COVID-19 and its effects forced short-term changes on many finance functions, including changes to organization design — structures, networks and workflows, and role design. Finance leaders will need to account for these new realities in their long-term plans for the shape of the finance function.
Finance function structures will be permanently flatter
Finance function organizational structures have typically been hierarchical. However, many finance positions were eliminated in 2020, essentially flattening most finance organizations — and requiring staff to operate more autonomously and adapt quickly to change.
Finance managers will now manage more employees, making it critical for them to be clear about the finance activities they do or don’t need to perform, while allowing employees to work more independently.
Read more: Top Priorities for Finance Leaders in 2021
To respond effectively to these shifts, finance leaders can:
- Determine the potential for autonomy by capturing feedback from the hardest hit areas of the finance function on how employees managed more autonomy and where better support is needed.
- Identify the tasks most suited to automation by asking staff, for example, which tasks have the lowest rate of rework or inaccuracies, aren’t critical-path activities or have limited impact.
- Establish a “default go” culture in which employees feel empowered to make routine decisions independently within certain thresholds beyond which escalation is required.
Finance function networks will fade
With a hybrid workforce model, internal networks on which finance staff rely could dissolve. Finance function leaders and managers must create opportunities to maintain employee engagement as finance staff remain remote — whether temporarily or permanently. To do that:
- Use digital collaboration tools (and model their use) to connect employees with peers, including those working remotely, on-site and in hybrid arrangements.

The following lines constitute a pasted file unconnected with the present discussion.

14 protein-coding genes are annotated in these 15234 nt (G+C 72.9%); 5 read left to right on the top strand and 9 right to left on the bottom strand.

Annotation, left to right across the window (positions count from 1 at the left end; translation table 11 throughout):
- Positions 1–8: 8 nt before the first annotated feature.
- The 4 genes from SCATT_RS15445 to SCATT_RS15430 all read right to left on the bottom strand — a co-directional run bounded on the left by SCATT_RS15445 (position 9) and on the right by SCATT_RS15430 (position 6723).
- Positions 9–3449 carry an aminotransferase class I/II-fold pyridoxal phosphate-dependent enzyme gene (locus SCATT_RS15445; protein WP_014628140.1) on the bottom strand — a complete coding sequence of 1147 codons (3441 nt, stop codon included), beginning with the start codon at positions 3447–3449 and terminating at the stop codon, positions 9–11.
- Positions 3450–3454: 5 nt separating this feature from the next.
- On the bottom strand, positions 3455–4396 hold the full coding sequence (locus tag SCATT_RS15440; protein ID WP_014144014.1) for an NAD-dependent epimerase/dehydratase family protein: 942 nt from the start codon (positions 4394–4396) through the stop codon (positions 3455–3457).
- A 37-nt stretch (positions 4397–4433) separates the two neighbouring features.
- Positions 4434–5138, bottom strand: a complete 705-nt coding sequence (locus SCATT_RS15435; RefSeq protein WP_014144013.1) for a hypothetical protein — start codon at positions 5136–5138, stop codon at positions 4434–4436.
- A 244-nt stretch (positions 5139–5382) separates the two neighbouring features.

- Develop a “Connector manager” culture. Managers who build connections within and beyond the finance function and refer employees to others who can provide specific answers and development support are the most effective.
- Hold finance function employees accountable to increase the motivation and engagement of staff. Also establish the expectation that finance employees should lean on peers for support and collaboration.
Adapt finance function workflows
Finance function leaders have long focused on standardizing workflows and roles to increase efficiency, but standardized models proved brittle during the volatility of COVID-19. To strike a balance between standardization and flexibility that can organizational resilience:
- Determine probable disruption levels by tracking more qualitatively leading indicators, such as changing customer demands, shifting regulations, workflow vulnerability and the level of side-of-desk work. Also identify “steadier state” business units that are less likely to face disruption.
- Prioritize standardization, focusing first on activities with lower levels of disruption risk. Reduce standardization for workflows with higher disruption risks and instead provide more decision-making tools and principle-based (rather than rule-based) recommendations on how to react in more ambiguous situations.
You still need a ‘best fit’ approach for the finance function
Despite these shifts in organizational design, finance leaders shouldn’t make decisions on how to evolve the finance function in a vacuum. Gartner research shows that it’s still important, for example, to make decisions about the level of centralization in finance activities.
The ongoing standardization and automation of processes and transactions lends itself to centralization, but a range of options across the centralization spectrum serve different objectives. Gartner research found that on average, finance leaders place two-thirds of their staff at the corporate center and 10% to 15% in shared locations, though finance activities are more likely to be centralized as companies grow in size, complexity, and finance functional maturity.